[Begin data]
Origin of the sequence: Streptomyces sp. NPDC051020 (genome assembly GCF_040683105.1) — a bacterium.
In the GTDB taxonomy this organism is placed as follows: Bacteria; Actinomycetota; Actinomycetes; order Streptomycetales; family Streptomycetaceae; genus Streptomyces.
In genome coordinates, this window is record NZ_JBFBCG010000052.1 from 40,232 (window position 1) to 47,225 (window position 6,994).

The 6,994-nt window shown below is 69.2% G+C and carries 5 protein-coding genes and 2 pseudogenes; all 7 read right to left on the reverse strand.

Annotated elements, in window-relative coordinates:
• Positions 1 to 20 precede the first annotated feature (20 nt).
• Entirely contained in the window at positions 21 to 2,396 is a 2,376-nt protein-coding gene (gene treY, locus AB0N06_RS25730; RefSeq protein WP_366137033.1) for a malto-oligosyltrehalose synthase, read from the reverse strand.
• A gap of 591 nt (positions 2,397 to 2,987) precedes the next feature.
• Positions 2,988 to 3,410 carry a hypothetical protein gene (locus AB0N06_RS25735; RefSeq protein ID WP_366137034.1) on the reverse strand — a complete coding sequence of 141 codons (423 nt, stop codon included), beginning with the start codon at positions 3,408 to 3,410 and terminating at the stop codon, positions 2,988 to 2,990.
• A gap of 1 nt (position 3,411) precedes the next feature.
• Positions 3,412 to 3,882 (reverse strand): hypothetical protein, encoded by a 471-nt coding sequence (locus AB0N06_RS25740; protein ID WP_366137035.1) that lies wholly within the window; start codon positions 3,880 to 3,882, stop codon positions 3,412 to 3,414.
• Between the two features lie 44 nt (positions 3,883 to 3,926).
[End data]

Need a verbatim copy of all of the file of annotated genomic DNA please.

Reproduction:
Origin of the sequence: Streptomyces sp. NPDC051020 (genome assembly GCF_040683105.1) — a bacterium.
In the GTDB taxonomy this organism is placed as follows: Bacteria; Actinomycetota; Actinomycetes; order Streptomycetales; family Streptomycetaceae; genus Streptomyces.
In genome coordinates, this window is record NZ_JBFBCG010000052.1 from 40,232 (window position 1) to 47,225 (window position 6,994).

The 6,994-nt window shown below is 69.2% G+C and carries 5 protein-coding genes and 2 pseudogenes; all 7 read right to left on the reverse strand.

Annotated elements, in window-relative coordinates:
• Positions 1 to 20 precede the first annotated feature (20 nt).
• Entirely contained in the window at positions 21 to 2,396 is a 2,376-nt protein-coding gene (gene treY, locus AB0N06_RS25730; RefSeq protein WP_366137033.1) for a malto-oligosyltrehalose synthase, read from the reverse strand.
• A gap of 591 nt (positions 2,397 to 2,987) precedes the next feature.
• Positions 2,988 to 3,410 carry a hypothetical protein gene (locus AB0N06_RS25735; RefSeq protein ID WP_366137034.1) on the reverse strand — a complete coding sequence of 141 codons (423 nt, stop codon included), beginning with the start codon at positions 3,408 to 3,410 and terminating at the stop codon, positions 2,988 to 2,990.
• A gap of 1 nt (position 3,411) precedes the next feature.
• Positions 3,412 to 3,882 (reverse strand): hypothetical protein, encoded by a 471-nt coding sequence (locus AB0N06_RS25740; protein ID WP_366137035.1) that lies wholly within the window; start codon positions 3,880 to 3,882, stop codon positions 3,412 to 3,414.
• Between the two features lie 44 nt (positions 3,883 to 3,926).